Two great revolutionaries: Atakan Mahîr

431 0

Atakan Mahîr – “Voice of my heart”

For the first anniversary of the death of Atakan Mahîr and Mam Zekî Şengalî we want to commemorate these two great revolutionaries. They are great examples for us in seeking a free and revolutionary life. We will never forget them and we will give everything to make their dreams come true.

Atakan Mahîr, born 1974 in Elbîstan, joined Gerilla in Dersîm in 1993 and spent 25 years as a valuable militant in the PKK. He fought, led, produced, agitated, wrote and loved land, people and nature. He has written war history, as much as he has written he has fought, as much as he has fought he has told. One year ago on 11.08.2018 he fell in Dersîm. To write something about a human, a revolutionary like Atakan Mahîr, who some also call Gerilla of the age of the space travel or Derwêş of Dersîm is very difficult and never sufficient. Therefore we want to let him speak for himself in the following with some of his words to his beloved Dersîm, one of his poems and an excerpt from a letter about “Killing the Man”.

Atakan Mahîr to Dersîm:

“They say there are some words from Seyîd Riza, but probably it comes from someone from the Demenan tribe who said after the martyrdom of his son: “We have lost the key to the mountains”. Can we ever give up 3000 dead? Can we ever give up the memory of these friends? Can we ever give up our people? Can we ever give up this geography? So the oaks would grow every day, every year without us. I have years of memories, the Mûnzûr flows under me, at least we can’t give it up…”

HERE THE VIDEO TO THE POEM

 

Voice of my heart

When one day

I fall, long swing

You have no scruples about my corpse

the war cry

bend down and kiss me.

 

How dry soil thirsts for water

tenderly as the mother stretches her hand towards the cradle

how the believing hand touches the icon

full of longing like the raindrop in the fall over the earth;

like a lover.

 

Suppose I were a Roma child.

like a mended bundle on the mother’s back.

half naked, driven out, on a journey.

In the hand a piece of bread

just pulled out of the trash

Hands and face full of dirt

Never clean, full of longing for water

in my heart

a void.

 

Suppose I was a colony child.

in a great plain

barefoot

slightly bent, slightly offended,

somewhat rebellious and again in the heart

a void.

 

Suppose I was so terribly lonely.

needed a hug.

bend over me and kiss me.

 

My body does not smell of roses either

like the empty ones

wrecked

burned villages of Kurdistan

without children’s footprints

of ashes

forgotten on the sides of war

 

I’m not wrapped in white silk either

in simple, naked nature

fallen for example

during the war

of my body remained you

my heart, my thought

my body like a spring leaf

or

a piece of face.

 

Have you no shyness

then bend over and kiss me.

but don’t cry.

 

Put your weapon on my head.

clench your fist in my fist.

the shine in my eye your way

my eternal peace, your hope of victory.

 

Say, a leaf fell from the oak tree

you record it, you smell it

maybe you’ll shudder

That’s what it takes, comrade!

 

Do not forget,

not in the age of the Messiah

in the age of space travel, we are guerrillas

neither lived Spartacus as we do

nor did Ché fight like us.

 

Of course, our bodies are the price

for the glad tidings of a blue sky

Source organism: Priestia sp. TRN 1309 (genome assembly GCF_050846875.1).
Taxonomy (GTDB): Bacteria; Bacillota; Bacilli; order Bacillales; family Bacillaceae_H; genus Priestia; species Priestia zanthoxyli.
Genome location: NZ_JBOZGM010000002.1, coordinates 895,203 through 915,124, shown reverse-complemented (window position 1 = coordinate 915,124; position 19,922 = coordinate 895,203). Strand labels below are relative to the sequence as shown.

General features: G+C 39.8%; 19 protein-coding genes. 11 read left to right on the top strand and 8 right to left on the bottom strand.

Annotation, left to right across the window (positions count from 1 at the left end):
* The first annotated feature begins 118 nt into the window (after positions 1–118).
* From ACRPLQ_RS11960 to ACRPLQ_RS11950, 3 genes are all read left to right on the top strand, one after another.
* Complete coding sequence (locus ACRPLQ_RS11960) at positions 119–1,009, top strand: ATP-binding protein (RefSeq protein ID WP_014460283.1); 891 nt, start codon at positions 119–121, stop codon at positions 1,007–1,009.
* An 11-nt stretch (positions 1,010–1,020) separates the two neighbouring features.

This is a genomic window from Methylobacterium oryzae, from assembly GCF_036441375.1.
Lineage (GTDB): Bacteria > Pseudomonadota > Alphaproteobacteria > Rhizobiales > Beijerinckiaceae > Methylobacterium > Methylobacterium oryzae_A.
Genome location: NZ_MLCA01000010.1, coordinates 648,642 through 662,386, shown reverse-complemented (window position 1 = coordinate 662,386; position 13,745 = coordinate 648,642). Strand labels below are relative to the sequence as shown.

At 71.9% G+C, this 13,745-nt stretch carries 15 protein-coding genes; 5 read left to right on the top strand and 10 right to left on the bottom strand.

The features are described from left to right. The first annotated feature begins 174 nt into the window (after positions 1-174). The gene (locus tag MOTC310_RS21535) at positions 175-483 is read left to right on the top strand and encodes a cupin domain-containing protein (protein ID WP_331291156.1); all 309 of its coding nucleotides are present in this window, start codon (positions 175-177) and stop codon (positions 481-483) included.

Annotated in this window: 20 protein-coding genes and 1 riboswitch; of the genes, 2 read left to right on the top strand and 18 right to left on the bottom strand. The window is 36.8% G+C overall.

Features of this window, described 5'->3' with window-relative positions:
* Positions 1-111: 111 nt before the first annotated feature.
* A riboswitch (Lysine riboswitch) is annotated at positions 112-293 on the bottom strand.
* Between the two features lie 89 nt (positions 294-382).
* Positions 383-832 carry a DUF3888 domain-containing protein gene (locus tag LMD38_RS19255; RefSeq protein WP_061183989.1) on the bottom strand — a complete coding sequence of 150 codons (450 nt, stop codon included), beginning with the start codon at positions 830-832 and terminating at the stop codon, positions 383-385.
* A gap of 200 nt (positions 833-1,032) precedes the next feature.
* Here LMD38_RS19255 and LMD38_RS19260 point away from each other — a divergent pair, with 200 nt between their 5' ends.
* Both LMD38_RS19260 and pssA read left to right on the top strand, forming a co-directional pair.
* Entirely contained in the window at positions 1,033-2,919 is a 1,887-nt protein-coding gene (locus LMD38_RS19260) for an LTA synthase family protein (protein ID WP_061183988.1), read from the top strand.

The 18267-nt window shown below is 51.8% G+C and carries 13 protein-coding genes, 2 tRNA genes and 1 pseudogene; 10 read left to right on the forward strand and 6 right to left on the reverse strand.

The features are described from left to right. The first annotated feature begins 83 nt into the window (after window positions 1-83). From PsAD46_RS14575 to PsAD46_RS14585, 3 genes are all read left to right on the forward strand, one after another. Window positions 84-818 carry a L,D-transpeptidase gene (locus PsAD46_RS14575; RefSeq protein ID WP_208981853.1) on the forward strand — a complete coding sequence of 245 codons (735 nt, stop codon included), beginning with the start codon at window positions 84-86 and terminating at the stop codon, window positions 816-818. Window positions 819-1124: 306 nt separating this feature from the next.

cloudless

That’s what they’re for, comrade!

 

The reach for the sun is not only near

we’ve finally seized her

our finally the dawn

our song sounds long

the mountains dance in circles

our children like a mad wind

Look:

 

From villages sounds the crowing of the cock

the colors of our flag are tinting the clouds

not the rainbow spans Kurdistan

the new life is it

Yours is freedom, comrade!

 

Şehîd Atakan Mahir, killed on 11 August 2018 in Dêrsim

(translated from Turkish)

Heval Atakan Mahir‘s letter about „killing the Man“

“Man hasn’t been brought up in a free environment in our society, and so his personality is unstable and weak – what is reflected in his struggle for freedom, which he doesn’t regard as his main goal. In addition he uses the concept of freedom as a disguise, rather than as a culture which is reflected throughout the practices of his everyday life. When, among ourselves, we debate how far masculinity dominates our personalities, we decide that if we can’t practice [masculinity] in our tasks within the liberation movement, then we must find other ways elsewhere to practice it. This shows how male sovereignty both embarrasses men, and yet always offers them a safe haven. Every man who claims to respect women still has some point where he puts limits on them. This is because of how deep rooted male dominance is as a culture in his personality, stopping him from really being able to follow through on his claims.

Man defines both genders as opponents of each other, and regards woman simply as someone who isn’t a male. Likewise, a man is someone who is not female. In this state of antagonism both genders eliminate rather than complement each other. It means that constructing personal identity for one gender has consequences, even causing damage in the other’s personal identity. It’s known that the male personal identity has been shaped over a long time, and so prevails in such conflict. But men are unable to establish deep fellowship and comradeship among themselves. They neither reveal their sufferings nor they are open towards each other. They always put limits among themselves. Moreover, men often identify themselves with physical strength. Is it a demonstration of strength to show how they fulfill all tasks and bear heavy burdens? To show how potent they are in sexual relationships? Thinking this way means that they always need to prove themselves in front of someone.”

(translated from Turkish)